Fire Cloud...
An irregular marking on the exterior of Native American pottery: usually resulting from burning fuel coming in direct contact with the vessel during firing

Wednesday, 30 April 2008

Desert Drive

Southern Utah Desert

Hi. How you doin'?
I just got back into town,
I was out in the desert for awhile
Yeah. In the middle of it

Hey, listen, man, I really got a problem
When I was out on the desert, ya know
I don't know how to tell you
but, ah, I killed somebody

It's no big deal, ya know
I don't think anybody will find out about it, but...
just, ah...
- The Doors know
We went on this drive
46 miles of unpaved road..,

We walked up into a box canyon
then, it..ah...just ended

We found a cave under a cliff
and desert wildflowers and strange stunted trees
we walked a mile into, like, a slot canyon
I walked out alone

Some of the mesas looked like, ah...
Variegated confectionaries
and, ah...
It's just that...

I'm worried that, ah...
somebody might find the body

So's a slideshow of some Utah desert scenes...

Tuesday, 29 April 2008

On the Borderline

Lake Powell, Arizona

We're parked about 100 feet from the Utah border. This seems to be the houseboat world capital. The big lake winds though 100 miles of sandstone canyons which used to be the Colorado River. The water flowing out from the dam is now clear and a constant 47 degrees. The 173 million tons of red sediment that used to flow downstream is now deposited in the upper reaches of Lake Powell. The fish downstream are probably confused by all this.

We're taking a modest raft trip from the base of the dam to Lee's Ferry about 20 miles down the Colorado. That's probably the last place to get out before Bright Angel in the Grand Canyon National Park.

We'll be heading up to the Capitol Reef National Park and then Moab from here. We've made a reservation to park the RV when we fly out to visit the grandchildren.

I found a hike to a slot canyon for today. To see it you need a rope so you can rappel down 40 feet into the canyon. Mrs. Phred has expressed doubts about my rappeling ability.

Lee's Ferry is where the big 6 and 10 day raft trips though the Grand Canyon begin. The picture below is a supply raft, which will accompany a group of rafters that are due in by helicopter from Las Vegas in the afternoon. At the end of the trip they will be airlifted out.

Here are a few pictures of Lake Powell and Lee's Ferry.

Sunday, 27 April 2008

The Creatures Who Throw People Down Cliffs

Lake Powell, Arizona

Lake Powell is a huge lake created on the Colorado River by the Powell dam. It is about 100 miles long and winds though spectacular desert sandstone canyons.

The red sandstone rock here crumbles in your fingers. The softness allows the wind and rain to carve mysterious shapes.

Just to our south is the town of Page, Arizona. Page has tennis courts. We will get in a couple of sets this morning before meeting our Navajo guide to go into Antelope Canyon. The pix here are from our last visit to the canyon.

Downstream 20 Miles is Lee's Ferry, considered to be the beginning of the Grand Canyon. The raft trips there last from 3 days to 2 weeks. They tend to be booked up a year in advance. We'll check into it, but we don't expect much.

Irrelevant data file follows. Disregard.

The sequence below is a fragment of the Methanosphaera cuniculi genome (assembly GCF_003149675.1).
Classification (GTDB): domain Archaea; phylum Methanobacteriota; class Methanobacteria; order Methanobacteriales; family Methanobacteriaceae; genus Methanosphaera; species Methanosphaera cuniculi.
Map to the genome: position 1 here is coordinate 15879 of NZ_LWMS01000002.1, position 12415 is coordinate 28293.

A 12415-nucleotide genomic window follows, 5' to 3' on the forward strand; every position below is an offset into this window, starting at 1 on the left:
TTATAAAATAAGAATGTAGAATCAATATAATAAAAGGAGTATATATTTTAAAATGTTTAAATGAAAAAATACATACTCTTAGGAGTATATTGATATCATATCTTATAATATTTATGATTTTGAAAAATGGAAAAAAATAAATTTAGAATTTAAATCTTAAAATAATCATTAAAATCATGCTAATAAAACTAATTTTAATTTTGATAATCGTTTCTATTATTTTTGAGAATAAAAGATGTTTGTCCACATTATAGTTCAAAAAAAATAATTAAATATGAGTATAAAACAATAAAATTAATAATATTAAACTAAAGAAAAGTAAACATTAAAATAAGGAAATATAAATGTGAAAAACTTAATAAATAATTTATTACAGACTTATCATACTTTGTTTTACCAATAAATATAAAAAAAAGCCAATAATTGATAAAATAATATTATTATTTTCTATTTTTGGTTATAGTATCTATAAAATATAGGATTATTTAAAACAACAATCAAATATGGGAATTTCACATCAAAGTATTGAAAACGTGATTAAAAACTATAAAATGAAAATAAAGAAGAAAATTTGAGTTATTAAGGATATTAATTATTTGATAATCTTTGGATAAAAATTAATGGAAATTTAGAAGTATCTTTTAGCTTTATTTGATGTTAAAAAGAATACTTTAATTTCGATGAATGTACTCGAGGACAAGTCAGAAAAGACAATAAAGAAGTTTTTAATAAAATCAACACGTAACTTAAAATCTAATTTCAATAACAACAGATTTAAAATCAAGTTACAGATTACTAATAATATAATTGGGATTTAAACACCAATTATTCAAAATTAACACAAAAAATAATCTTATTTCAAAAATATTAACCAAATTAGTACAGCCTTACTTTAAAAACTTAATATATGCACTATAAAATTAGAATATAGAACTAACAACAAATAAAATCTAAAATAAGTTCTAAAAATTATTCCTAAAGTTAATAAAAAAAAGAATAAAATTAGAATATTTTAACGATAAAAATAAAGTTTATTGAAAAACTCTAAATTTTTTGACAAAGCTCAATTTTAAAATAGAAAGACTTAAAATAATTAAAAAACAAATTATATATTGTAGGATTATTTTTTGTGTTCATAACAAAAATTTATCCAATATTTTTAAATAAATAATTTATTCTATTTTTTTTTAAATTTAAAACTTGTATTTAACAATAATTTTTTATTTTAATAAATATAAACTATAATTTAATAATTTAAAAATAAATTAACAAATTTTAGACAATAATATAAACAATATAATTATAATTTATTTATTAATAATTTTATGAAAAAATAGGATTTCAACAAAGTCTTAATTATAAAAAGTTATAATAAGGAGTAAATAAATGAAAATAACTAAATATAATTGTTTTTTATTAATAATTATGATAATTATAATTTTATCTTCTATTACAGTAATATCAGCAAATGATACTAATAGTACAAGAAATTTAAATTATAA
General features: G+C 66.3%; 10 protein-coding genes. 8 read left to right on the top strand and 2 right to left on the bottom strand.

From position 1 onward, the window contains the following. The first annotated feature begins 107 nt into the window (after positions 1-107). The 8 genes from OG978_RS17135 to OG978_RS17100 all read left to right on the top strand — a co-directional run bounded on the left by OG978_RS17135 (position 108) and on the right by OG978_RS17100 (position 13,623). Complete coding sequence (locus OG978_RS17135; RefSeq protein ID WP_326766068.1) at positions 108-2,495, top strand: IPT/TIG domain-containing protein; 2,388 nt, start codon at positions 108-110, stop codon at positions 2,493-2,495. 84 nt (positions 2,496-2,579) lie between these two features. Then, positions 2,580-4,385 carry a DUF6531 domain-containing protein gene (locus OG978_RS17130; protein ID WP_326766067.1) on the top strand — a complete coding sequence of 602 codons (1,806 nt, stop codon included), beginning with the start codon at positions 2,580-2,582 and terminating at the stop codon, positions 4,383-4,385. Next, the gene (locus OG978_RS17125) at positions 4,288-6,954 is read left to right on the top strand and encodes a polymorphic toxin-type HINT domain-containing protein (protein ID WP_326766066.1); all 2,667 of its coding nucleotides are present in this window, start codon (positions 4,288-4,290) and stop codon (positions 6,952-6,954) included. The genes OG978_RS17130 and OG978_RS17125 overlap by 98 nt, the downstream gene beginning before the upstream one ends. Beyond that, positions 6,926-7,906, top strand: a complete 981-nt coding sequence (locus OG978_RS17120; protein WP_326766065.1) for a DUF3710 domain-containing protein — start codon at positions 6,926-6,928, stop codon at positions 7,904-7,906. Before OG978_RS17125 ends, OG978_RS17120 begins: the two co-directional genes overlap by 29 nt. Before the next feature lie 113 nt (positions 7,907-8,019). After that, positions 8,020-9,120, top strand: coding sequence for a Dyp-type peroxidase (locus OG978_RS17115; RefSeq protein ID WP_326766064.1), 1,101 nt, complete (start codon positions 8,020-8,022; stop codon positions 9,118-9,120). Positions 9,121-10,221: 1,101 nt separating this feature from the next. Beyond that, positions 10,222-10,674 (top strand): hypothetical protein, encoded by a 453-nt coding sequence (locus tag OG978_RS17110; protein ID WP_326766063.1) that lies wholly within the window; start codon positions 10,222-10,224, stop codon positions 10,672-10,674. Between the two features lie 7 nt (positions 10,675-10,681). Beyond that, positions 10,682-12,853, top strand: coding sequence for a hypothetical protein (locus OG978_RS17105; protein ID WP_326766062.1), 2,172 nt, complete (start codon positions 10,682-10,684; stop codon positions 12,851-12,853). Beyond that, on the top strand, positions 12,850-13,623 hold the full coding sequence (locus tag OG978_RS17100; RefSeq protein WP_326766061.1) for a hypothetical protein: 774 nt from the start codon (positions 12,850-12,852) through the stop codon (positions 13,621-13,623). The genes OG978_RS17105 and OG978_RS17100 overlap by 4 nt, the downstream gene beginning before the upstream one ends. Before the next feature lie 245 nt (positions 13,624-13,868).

This land was confiscated from the surrounding Navajo Reservation when the Federal Government decided that a dam and lake would be a good idea. Apparently, these treaties can be unilaterally renegotiated. In the Navajo Nation, not walking near the edge of cliffs is taught as a taboo so that the creatures who throw people down the cliffs won't grab you. I respect that.

Friday, 25 April 2008

Monument Valley

Navajo Tribal Park, Arizona
We decided to go back for seconds today. It would be great to catch a rainbow or impressive sunset behind the monuments, but it was not meant to be.

We were out hiking in the canyons this morning and caught this desert wildflower.

This rock is called "Mexican Hat". It appears to be well-balanced.

Mrs. Phred is standing on John Ford Point. This an outcropping with a panoramic view where John set up his cameras to film John Wayne in "Stagecoach".

The spire on the right is called the "Totem Pole". It has a diameter of 75 feet at the top. This is where Ray Charles and his grand piano made a commercial.

What a place of amazing beauty. I would live here if I were lucky enough to be a Navajo.

We had dinner at the trading post. The red wine was non-alcoholic since no intoxicating beverages are allowed on Navajo land. I had a green chile and pork stew with traditional Navajo bread. Mrs. Phred got a strange pepper with her meal. It was sweet on the tip and got hotter toward the stem. They played soft flute music though the meal as the sun went down.

Wednesday, 23 April 2008

The Meaning of Home

Goulding's Trading Post, Monument Valley, Utah

This is Susie. Susie is 91 years old. She is a Navajo. Susie never went to school and speaks no English. Here Susie is washing some wool from her herd of sheep. After the wool is washed, combed and rolled into twine, it then has to be dyed, using native plants. Then Susie will spend seven months making a 2'x5' rug from the dyed wool. Susie has 42 grandchildren who take turns coming out to help her with her herd and bring her water and other supplies.